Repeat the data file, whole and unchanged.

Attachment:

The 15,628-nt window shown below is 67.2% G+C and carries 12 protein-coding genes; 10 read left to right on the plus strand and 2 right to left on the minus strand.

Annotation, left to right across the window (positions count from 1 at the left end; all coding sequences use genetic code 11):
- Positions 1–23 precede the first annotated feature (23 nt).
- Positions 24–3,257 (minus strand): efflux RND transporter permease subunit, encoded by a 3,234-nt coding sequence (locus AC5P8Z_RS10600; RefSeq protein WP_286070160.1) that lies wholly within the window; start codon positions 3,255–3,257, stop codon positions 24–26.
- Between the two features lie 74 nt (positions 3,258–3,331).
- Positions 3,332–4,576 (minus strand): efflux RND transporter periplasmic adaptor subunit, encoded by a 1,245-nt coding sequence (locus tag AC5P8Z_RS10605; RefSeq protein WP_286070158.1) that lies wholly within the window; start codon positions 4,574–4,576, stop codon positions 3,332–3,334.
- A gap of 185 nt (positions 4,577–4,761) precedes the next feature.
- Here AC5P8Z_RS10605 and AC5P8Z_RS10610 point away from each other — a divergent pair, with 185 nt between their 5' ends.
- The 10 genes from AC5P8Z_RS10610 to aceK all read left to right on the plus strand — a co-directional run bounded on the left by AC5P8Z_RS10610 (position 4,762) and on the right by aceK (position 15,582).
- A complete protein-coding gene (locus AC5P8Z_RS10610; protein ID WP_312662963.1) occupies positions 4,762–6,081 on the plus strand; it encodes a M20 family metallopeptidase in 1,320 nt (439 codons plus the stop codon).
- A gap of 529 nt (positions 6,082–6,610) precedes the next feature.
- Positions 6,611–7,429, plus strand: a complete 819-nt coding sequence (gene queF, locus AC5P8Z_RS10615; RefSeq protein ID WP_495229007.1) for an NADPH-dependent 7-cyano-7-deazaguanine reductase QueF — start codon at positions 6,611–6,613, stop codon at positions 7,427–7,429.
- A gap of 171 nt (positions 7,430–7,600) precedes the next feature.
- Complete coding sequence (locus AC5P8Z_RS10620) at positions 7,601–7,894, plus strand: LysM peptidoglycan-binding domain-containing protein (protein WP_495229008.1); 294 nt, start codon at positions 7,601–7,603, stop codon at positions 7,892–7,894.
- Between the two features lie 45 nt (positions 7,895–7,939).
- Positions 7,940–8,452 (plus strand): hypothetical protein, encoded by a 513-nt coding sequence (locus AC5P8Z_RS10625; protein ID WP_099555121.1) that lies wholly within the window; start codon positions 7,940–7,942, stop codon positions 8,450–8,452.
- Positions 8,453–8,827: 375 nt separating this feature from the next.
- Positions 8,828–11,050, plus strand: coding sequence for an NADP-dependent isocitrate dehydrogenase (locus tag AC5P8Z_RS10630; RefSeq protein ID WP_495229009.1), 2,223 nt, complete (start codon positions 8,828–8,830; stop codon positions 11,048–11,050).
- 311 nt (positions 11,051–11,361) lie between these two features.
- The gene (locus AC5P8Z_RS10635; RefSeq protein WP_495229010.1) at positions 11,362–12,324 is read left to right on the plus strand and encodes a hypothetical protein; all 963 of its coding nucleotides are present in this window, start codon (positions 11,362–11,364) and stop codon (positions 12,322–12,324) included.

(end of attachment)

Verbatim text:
The 15,628-nt window shown below is 67.2% G+C and carries 12 protein-coding genes; 10 read left to right on the plus strand and 2 right to left on the minus strand.

Annotation, left to right across the window (positions count from 1 at the left end; all coding sequences use genetic code 11):
- Positions 1–23 precede the first annotated feature (23 nt).
- Positions 24–3,257 (minus strand): efflux RND transporter permease subunit, encoded by a 3,234-nt coding sequence (locus AC5P8Z_RS10600; RefSeq protein WP_286070160.1) that lies wholly within the window; start codon positions 3,255–3,257, stop codon positions 24–26.
- Between the two features lie 74 nt (positions 3,258–3,331).
- Positions 3,332–4,576 (minus strand): efflux RND transporter periplasmic adaptor subunit, encoded by a 1,245-nt coding sequence (locus tag AC5P8Z_RS10605; RefSeq protein WP_286070158.1) that lies wholly within the window; start codon positions 4,574–4,576, stop codon positions 3,332–3,334.
- A gap of 185 nt (positions 4,577–4,761) precedes the next feature.
- Here AC5P8Z_RS10605 and AC5P8Z_RS10610 point away from each other — a divergent pair, with 185 nt between their 5' ends.
- The 10 genes from AC5P8Z_RS10610 to aceK all read left to right on the plus strand — a co-directional run bounded on the left by AC5P8Z_RS10610 (position 4,762) and on the right by aceK (position 15,582).
- A complete protein-coding gene (locus AC5P8Z_RS10610; protein ID WP_312662963.1) occupies positions 4,762–6,081 on the plus strand; it encodes a M20 family metallopeptidase in 1,320 nt (439 codons plus the stop codon).
- A gap of 529 nt (positions 6,082–6,610) precedes the next feature.
- Positions 6,611–7,429, plus strand: a complete 819-nt coding sequence (gene queF, locus AC5P8Z_RS10615; RefSeq protein ID WP_495229007.1) for an NADPH-dependent 7-cyano-7-deazaguanine reductase QueF — start codon at positions 6,611–6,613, stop codon at positions 7,427–7,429.
- A gap of 171 nt (positions 7,430–7,600) precedes the next feature.
- Complete coding sequence (locus AC5P8Z_RS10620) at positions 7,601–7,894, plus strand: LysM peptidoglycan-binding domain-containing protein (protein WP_495229008.1); 294 nt, start codon at positions 7,601–7,603, stop codon at positions 7,892–7,894.
- Between the two features lie 45 nt (positions 7,895–7,939).
- Positions 7,940–8,452 (plus strand): hypothetical protein, encoded by a 513-nt coding sequence (locus AC5P8Z_RS10625; protein ID WP_099555121.1) that lies wholly within the window; start codon positions 7,940–7,942, stop codon positions 8,450–8,452.
- Positions 8,453–8,827: 375 nt separating this feature from the next.
- Positions 8,828–11,050, plus strand: coding sequence for an NADP-dependent isocitrate dehydrogenase (locus tag AC5P8Z_RS10630; RefSeq protein ID WP_495229009.1), 2,223 nt, complete (start codon positions 8,828–8,830; stop codon positions 11,048–11,050).
- 311 nt (positions 11,051–11,361) lie between these two features.
- The gene (locus AC5P8Z_RS10635; RefSeq protein WP_495229010.1) at positions 11,362–12,324 is read left to right on the plus strand and encodes a hypothetical protein; all 963 of its coding nucleotides are present in this window, start codon (positions 11,362–11,364) and stop codon (positions 12,322–12,324) included.